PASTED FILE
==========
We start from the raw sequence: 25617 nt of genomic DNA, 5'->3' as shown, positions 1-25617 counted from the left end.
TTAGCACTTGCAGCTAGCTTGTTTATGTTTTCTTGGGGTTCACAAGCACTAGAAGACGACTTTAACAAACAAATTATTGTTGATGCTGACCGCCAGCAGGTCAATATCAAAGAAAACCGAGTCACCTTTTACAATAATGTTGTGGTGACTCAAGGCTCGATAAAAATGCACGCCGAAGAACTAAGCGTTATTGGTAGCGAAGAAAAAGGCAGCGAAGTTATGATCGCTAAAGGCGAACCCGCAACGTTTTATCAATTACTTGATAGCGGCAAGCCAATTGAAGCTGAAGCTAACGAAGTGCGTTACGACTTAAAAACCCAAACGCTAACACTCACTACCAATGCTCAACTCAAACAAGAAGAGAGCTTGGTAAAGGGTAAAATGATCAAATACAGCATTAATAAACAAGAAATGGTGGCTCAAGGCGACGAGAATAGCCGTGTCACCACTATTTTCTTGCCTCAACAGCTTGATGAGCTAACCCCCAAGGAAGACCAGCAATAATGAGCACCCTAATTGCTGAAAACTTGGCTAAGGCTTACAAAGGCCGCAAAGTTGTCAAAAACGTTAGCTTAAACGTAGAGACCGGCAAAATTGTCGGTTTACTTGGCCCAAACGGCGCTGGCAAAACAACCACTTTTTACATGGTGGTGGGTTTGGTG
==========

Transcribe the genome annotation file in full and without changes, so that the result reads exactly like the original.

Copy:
We start from the raw sequence: 25617 nt of genomic DNA, 5'->3' as shown, positions 1-25617 counted from the left end.
TTAGCACTTGCAGCTAGCTTGTTTATGTTTTCTTGGGGTTCACAAGCACTAGAAGACGACTTTAACAAACAAATTATTGTTGATGCTGACCGCCAGCAGGTCAATATCAAAGAAAACCGAGTCACCTTTTACAATAATGTTGTGGTGACTCAAGGCTCGATAAAAATGCACGCCGAAGAACTAAGCGTTATTGGTAGCGAAGAAAAAGGCAGCGAAGTTATGATCGCTAAAGGCGAACCCGCAACGTTTTATCAATTACTTGATAGCGGCAAGCCAATTGAAGCTGAAGCTAACGAAGTGCGTTACGACTTAAAAACCCAAACGCTAACACTCACTACCAATGCTCAACTCAAACAAGAAGAGAGCTTGGTAAAGGGTAAAATGATCAAATACAGCATTAATAAACAAGAAATGGTGGCTCAAGGCGACGAGAATAGCCGTGTCACCACTATTTTCTTGCCTCAACAGCTTGATGAGCTAACCCCCAAGGAAGACCAGCAATAATGAGCACCCTAATTGCTGAAAACTTGGCTAAGGCTTACAAAGGCCGCAAAGTTGTCAAAAACGTTAGCTTAAACGTAGAGACCGGCAAAATTGTCGGTTTACTTGGCCCAAACGGCGCTGGCAAAACAACCACTTTTTACATGGTGGTGGGTTTGGTG